So long as that woman from the Rijksmuseum
in painted quiet and concentration
keeps pouring milk day after day
from the pitcher to the bowl
the World hasn’t earned
the world’s end.
trans. Clare Cavanagh & Stanisław Barańczak
Most of life, as you’ve probably also learned by now, is ordinary. The extraordinary highs (as well as deep lows), are often separated by long stretches of normal life. There is nothing extraordinary in the everyday tasks of getting to work, folding the laundry, or cleaning up after dinner.
Fortunately, art can help us train our senses to see the extraordinary in these ordinary patches of life.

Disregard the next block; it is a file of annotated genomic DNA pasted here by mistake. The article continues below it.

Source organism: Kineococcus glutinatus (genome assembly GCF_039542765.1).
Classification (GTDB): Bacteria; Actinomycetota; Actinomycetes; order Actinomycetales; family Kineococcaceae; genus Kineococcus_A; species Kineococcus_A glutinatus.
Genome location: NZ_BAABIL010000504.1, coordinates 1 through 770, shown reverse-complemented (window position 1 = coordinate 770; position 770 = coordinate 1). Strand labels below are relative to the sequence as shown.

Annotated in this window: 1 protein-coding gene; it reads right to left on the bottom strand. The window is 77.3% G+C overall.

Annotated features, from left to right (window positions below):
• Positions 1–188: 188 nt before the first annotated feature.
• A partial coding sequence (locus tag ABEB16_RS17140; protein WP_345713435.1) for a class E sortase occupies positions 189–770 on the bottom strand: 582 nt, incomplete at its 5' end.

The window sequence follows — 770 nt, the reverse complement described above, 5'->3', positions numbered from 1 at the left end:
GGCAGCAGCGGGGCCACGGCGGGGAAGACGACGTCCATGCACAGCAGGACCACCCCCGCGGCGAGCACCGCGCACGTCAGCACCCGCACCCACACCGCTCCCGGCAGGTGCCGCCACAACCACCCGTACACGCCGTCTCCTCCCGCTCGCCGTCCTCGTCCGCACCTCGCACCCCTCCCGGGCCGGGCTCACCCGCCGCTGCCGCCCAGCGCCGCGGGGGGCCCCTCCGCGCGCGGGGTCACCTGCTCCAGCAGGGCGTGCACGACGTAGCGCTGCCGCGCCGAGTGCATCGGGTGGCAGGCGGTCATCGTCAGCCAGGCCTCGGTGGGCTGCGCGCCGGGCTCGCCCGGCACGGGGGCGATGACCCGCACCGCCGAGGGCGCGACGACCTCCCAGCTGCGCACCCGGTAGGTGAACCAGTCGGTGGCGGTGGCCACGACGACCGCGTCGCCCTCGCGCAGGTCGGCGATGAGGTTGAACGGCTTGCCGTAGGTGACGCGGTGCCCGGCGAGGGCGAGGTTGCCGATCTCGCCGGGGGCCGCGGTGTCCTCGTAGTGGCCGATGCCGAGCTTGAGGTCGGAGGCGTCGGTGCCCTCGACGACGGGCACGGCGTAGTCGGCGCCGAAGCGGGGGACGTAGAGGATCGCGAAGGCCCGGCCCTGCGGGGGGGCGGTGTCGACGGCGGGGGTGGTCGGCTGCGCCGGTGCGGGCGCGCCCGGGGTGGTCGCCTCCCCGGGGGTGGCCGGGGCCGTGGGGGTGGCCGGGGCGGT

I’ve long appreciated the artwork of Johannes Vermeer, the Dutch painter of the 1600s. Contrary to popular art of his time, he shied away from painting military heroes and dignitaries, instead choosing to depict ordinary people going about their unremarkable day. In the words of Dr. Hannah Roxburgh PhD, Vermeer was “redistributing glamour”, helping us see the glamour of ordinary moments and people. His paintings help us take note of the beauty of ordinary life, and draw contentment in the normal tasks that occupy our time.
The poem above (which landed in my ordinary inbox this week thanks to Matthew Ogle’s daily newsletter, Pome) references Vermeer’s The Milkmaid, and recently gave me pause. Szymborska echoes Thomas Hardy’s sentiment, finding hope not in the extraordinary feats of humanity, but the small enduring acts of ordinary people.
We all encounter these ordinary moments. But if we learn from Vermeer’s perspective, perhaps we can start to see the beauty in the mundane and ordinary of our daily lives.